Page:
Review | Almost American Girl by Robin Ha

A powerful and timely teen graphic novel memoir—perfect for fans of American Born Chinese and Hey, Kiddo—about a Korean-born, non-English-speaking girl who is abruptly transplanted from Seoul to Huntsville, Alabama, and struggles with extreme culture shock and isolation, until she discovers her passion for comic arts.

For as long as she can remember, it’s been Robin and her mom against the world. Growing up in the 1990s as the only child of a single mother in Seoul, Korea, wasn’t always easy, but it has bonded them fiercely together.

So when a vacation to visit friends in Huntsville, Alabama, unexpectedly becomes a permanent relocation—following her mother’s announcement that she’s getting married—Robin is devastated. Overnight, her life changes. She is dropped into a new school where she doesn’t understand the language and struggles to keep up. She is completely cut off from her friends at home and has no access to her beloved comics. At home, she doesn’t fit in with her new stepfamily. And worst of all, she is furious with the one person she is closest to—her mother.

Then one day Robin’s mother enrolls her in a local comic drawing class, which opens the window to a future Robin could never have imagined.

Rating: 5 out of 5.

As soon as I read the synopsis for this graphic memoir I had to pick it up. I’m always interested in anything related to Korean culture and individuals so I definitely wanted to read about the author’s experiences and perspective.

Taken as a whole this is a very complex story where the author examines her relationships with her mother and others, her internal feelings and thoughts and cultural differences – plus having to deal with being a teenager at the time that her life went through major upheaval. Even if you haven’t dealt with many of the things she dealt with, you can probably sympathize with being a teenager who’s unsure of themselves and unsure how to fit in.

The way Ha addresses a lot of the cultural differences and issues was also great to see, she perfectly showed snippets of some of the different perspectives in Korean culture vs. American, and some of the racism she experienced just because of what she looked like and spoke like.

I really enjoyed her storytelling in this work and her art style with the changing color palettes that denoted time and emotion. It was just a beautiful story to experience in my opinion and I will definitely be looking up her other works.

Happy reading!

Review: Why Does Daddy Always Look So Sad?

Author: Jude Morrow
Publisher: Beyond Words Publishing
Date of Publication: April 7, 2020

Why Does Daddy Always Look So Sad? is the story of one man’s journey to parenthood, and how his autism profoundly affected that journey, for both better and worse. Growing up autistic, Jude Morrow faced immense challenges and marginalization, but he was able to successfully—though not without difficulty—finish university and transition into the working world and eventually parenthood. This book is a view of life and love through the eyes of an autistic adult, who went from being a nonverbal and aggressive child to a hardworking and responsible father to a non-autistic son.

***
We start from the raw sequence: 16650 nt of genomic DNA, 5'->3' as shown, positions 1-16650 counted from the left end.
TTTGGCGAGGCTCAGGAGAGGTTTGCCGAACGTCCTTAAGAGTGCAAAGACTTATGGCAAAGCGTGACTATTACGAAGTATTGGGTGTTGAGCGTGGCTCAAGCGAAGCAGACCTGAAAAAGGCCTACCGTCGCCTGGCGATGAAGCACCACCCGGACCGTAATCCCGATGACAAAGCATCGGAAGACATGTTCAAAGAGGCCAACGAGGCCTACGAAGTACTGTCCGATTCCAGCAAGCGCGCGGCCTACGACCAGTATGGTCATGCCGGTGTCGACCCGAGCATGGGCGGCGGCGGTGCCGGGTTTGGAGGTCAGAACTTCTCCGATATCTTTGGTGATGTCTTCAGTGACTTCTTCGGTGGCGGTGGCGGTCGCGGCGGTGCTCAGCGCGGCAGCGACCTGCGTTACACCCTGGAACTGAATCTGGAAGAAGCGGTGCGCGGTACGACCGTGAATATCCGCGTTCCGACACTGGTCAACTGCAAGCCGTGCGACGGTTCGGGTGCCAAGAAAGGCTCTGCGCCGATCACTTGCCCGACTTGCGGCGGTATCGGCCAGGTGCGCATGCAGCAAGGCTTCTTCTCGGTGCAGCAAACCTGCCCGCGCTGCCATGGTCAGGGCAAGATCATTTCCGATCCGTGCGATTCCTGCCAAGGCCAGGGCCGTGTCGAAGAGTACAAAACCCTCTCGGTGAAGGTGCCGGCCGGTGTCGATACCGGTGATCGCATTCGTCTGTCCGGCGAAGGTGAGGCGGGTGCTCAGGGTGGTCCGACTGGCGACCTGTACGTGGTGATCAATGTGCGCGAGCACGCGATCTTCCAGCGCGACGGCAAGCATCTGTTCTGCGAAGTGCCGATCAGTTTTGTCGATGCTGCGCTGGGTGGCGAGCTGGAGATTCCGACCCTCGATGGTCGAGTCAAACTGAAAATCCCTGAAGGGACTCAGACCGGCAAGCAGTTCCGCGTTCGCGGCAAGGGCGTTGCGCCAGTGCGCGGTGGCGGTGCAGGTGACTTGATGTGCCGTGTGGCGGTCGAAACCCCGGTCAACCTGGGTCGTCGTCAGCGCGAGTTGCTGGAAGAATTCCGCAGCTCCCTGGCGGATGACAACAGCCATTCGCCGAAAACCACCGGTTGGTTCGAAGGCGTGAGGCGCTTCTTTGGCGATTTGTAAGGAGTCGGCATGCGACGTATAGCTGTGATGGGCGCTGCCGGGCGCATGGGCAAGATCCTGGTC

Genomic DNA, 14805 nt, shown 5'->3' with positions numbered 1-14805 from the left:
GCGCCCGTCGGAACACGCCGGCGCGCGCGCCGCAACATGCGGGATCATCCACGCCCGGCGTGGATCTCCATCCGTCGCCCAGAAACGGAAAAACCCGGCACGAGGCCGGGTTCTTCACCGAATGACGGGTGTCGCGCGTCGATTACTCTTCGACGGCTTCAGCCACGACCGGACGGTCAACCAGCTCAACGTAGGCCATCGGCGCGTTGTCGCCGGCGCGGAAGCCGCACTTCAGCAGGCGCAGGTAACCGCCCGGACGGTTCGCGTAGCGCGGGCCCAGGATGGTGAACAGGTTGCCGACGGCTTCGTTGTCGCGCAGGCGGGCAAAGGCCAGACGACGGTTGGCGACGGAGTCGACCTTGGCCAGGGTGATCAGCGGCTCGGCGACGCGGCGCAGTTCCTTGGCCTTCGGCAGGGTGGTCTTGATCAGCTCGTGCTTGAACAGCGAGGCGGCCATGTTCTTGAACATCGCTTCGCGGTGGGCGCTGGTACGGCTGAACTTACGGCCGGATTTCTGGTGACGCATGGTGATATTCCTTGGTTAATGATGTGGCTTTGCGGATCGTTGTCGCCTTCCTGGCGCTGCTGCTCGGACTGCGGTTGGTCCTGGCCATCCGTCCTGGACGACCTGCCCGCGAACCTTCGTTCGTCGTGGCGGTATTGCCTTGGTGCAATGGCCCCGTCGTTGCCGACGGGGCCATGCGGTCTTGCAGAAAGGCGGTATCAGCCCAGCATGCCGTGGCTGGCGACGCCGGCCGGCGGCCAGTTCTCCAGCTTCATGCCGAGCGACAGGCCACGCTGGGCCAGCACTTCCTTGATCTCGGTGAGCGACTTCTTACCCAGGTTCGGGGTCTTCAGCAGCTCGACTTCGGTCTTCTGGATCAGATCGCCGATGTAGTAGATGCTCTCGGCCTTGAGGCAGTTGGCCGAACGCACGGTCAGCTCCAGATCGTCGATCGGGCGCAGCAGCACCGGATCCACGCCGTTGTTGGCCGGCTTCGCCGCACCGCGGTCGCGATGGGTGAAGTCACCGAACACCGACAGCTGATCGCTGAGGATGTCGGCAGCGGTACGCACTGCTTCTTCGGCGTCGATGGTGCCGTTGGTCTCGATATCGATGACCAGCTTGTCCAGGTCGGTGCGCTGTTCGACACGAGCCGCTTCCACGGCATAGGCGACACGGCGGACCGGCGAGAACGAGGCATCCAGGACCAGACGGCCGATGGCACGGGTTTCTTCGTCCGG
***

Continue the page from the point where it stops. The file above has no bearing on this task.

In this poignant and honest memoir, Jude defiantly uses his voice to break down the misconceptions and societal beliefs surrounding autism, bringing hope to all who live with autism as well as those who care for someone on the spectrum. Jude views his autism as a gift to be shared, not a burden to be pitied, and as he demonstrates through his candid recollections and observations, autistic people’s lives can be every bit as happy and fulfilling as those who don’t have autism.

I knew that Jupiter has seventy-nine known moons and where the swimming pool was located on the Titanic, yet I didn’t know how to connect with this beautiful child who called me “Daddy.”

I wasn’t entirely knowing what to expect with this memoir as I’m not hugely knowledgeable about those on the Autism Spectrum, but it is something I would like to know and understand more about. This book follows the author’s journey as he grew up and moved through life, living with having Asperger’s. There were a number of struggles that he expertly described in a way that the reader could really understand and empathize with. It was touching to see it through his eyes as he came to realizations and came to accept his condition so that he could not only enjoy his life but build a wonderful relationship with his son. Though I’m not on the spectrum in any way, there were situations he described that I empathized with greatly due to having high anxiety.

I really enjoyed going through Morrow’s story the way he told it. His introspection and self examination allows the reader to fully immerse themselves in what he describes and his emotions during his experiences, even when he has a hard time understanding them himself. It was a wonderful view not only into what he has experienced with his condition, but also what other’s around him experienced.

Jude Morrow presented with communication and social difficulties early in life, which led to a diagnosis of Asperger Type Autism at the age of 11. Despite having educational challenges, Jude progressed through secondary school and graduated from the University of Ulster with an honors degree in social work in 2012. Jude now works as a social worker and is a motivational speaker and advocate for all things autism. When not speaking, writing, or social working, Jude loves spending time with his son, Ethan, enjoying the outdoors, cooking, and reading.

Thank you again to Beyond Words Publishing for offering me a copy of this book. Happy reading!